All whining aside, right at this moment I feel okay. Tired as hell, but whatever. I’ve been writing all day, I cleaned up nearly three weeks of mess, and I have a scene rendering. So I’m going to quit whining and feeling sorry for myself, try not to drop dead, and get back to the things that really matter: writing, 3D art, and creating some content for this damn empty blog. Not to mention frantically saving cash so I can build out a new, far more powerful computer, even if it means I’ll have to abandon my faithful old Windows 7 Pro.

Woo-freakin’-hoo!

The Agony of dForce

3D

(For anyone who’s not immediately up on obscure references: check out the beginning of the Wide World of Sports from the ’70s. The title is a variation of “the agony of defeat.”)

Okay. So, a couple days ago, Daz Studio released the new version (4.10 if you’re interested). It includes a new feature, the dForce engine, which allows actual dynamic cloth right there inside Studio, without having to buy anything extra. And everyone’s been playing with it and posting their results, which has had me extra-bouncy and excited, waiting for the weekend. Aka today.

A little note here: I have terrible bad luck with dynamic fabric. Like, I don’t know if I’m terminally stupid or what, but I can almost never get the stuff to work right. So I started out with pretty low expectations.

And oh boy, did I ever meet them!

First, I set up a scene. Then I ran out of time, saved it for later, and went to work. That sucked.

Fast forward a bit to today. I forgot about my original scene and set up a new one. I made sure there wasn’t a bit of poke-through anywhere to be found. I made pretty hair, nice lights, good skin, the whole nine yards. See? This is what it all looked like before I pooched it.

1

Okay, doing good so far. I used that particular hair because a friend of mine from deviantArt said dForce works better on older hair models without loads of strands. Fine. No problem. I’ve always liked the Radiant Jaguar hair, it’s pretty.

So… add the dForce modifier. (Actually, spend a freakin’ long time looking for the damn thing, because as you can clearly see from the screenshot, my Studio looks different from anyone else’s on the entire planet. Found it, though. And if you’re looking for it too, right click the Simulation Settings tab.) Blithely assume it will work. Click “Simulate”.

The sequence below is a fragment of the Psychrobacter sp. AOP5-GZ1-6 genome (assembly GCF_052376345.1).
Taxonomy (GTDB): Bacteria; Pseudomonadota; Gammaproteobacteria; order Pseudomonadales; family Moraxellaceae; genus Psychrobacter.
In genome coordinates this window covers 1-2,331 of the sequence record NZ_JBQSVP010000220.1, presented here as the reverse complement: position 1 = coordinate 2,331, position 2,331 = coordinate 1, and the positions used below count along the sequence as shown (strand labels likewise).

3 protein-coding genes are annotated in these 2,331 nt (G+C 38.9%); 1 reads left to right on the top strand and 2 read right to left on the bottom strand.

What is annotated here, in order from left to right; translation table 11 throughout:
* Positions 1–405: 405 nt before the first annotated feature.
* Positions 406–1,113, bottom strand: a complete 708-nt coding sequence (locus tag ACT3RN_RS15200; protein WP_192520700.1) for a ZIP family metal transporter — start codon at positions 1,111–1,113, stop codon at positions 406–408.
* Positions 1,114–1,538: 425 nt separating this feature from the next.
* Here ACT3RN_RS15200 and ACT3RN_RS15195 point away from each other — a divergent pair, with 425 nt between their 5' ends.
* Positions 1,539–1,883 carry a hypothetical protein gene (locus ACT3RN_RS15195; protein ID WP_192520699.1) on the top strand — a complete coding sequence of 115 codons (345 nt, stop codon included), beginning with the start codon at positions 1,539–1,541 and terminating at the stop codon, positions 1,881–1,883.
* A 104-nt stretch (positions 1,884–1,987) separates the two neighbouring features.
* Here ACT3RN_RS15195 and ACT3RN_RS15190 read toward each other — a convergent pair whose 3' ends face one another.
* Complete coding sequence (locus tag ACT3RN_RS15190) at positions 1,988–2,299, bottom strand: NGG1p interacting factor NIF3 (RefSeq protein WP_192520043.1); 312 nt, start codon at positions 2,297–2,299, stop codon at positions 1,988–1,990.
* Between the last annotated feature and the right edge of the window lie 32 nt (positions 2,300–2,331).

And… freak out!

1.5

I forgot simulations start from the default pose. *blush* Oops. Thought I’d already screwed something up.

Which, of course, I did.

2

Yeah, that looks like shit. Right. On to the next thing. I’ll fix the hair later, time for the dress.

CRASH!

Yeah. Blew up my computer. Daz Studio and Photoshop both went kablooey.

Okay, fine, I don’t expect this dForce thing to work with every piece of clothing out there. So I pull up the other file, the one I started immediately after upgrading my Studio.

3

Crap. Forgot to give her a lantern. I get the scene all fixed up and ready to go, although I didn’t bother with any fancy materials or lighting. I add modifiers, make sure the dress will ignore the lantern, hit Simulate, and…

Not a crash, but still swear-worthy. Studio suddenly can’t locate any OpenCL device on my computer. I have one. I have a very nice one, in fact. But apparently it’s gone invisible.

Crap, crap, crap.

So I do the usual stuff. Restart, blah blah blah. I even updated my graphics driver. Why the hell not, never hurts, especially when you’re doing crazy 3D stuff.

Crash, crash, crashity crash crash!

Fine. You want to be a piece of crashing shit? I’ll fix you!

New scene. G8F, the clothes they sent out specifically for the dForce update. Boring. Mundane.

4

Hey, look at that, it’s doing it! Wow! It’s working! Even past the point where it crashed before.

5

Success! Too bad it’s a freakin’ boring, mundane, utterly uninteresting image. Bleah.

But I got it to work. So… back to the cool stuff.

6

Much more interesting outfit. And look at that, no crash yet!

7

I can see her butt.

CRASH!

Aw, hell. Here we go again. Finnegan, begin agin.

8

By the way, this is what the scene looks like before the sim runs.

And…

9

This is what it looks like after the sim runs. *sigh*

I guess I really need to spend some time with this thing, figure out what exactly is making it blow up. But for now, no more. I’m in the middle of an Elder Scrolls experiment, and must go play Skyrim.

If you’re curious, the experiment is this: Can I determine which game is better, Oblivion or Skyrim? To test whether this question is answerable, I started new characters in both games. So far I’ve completed the main quest in each, built a nice home in each, and am about to embark on the mage guild/college quests. And guess what? I ain’t got an answer. I love ’em both!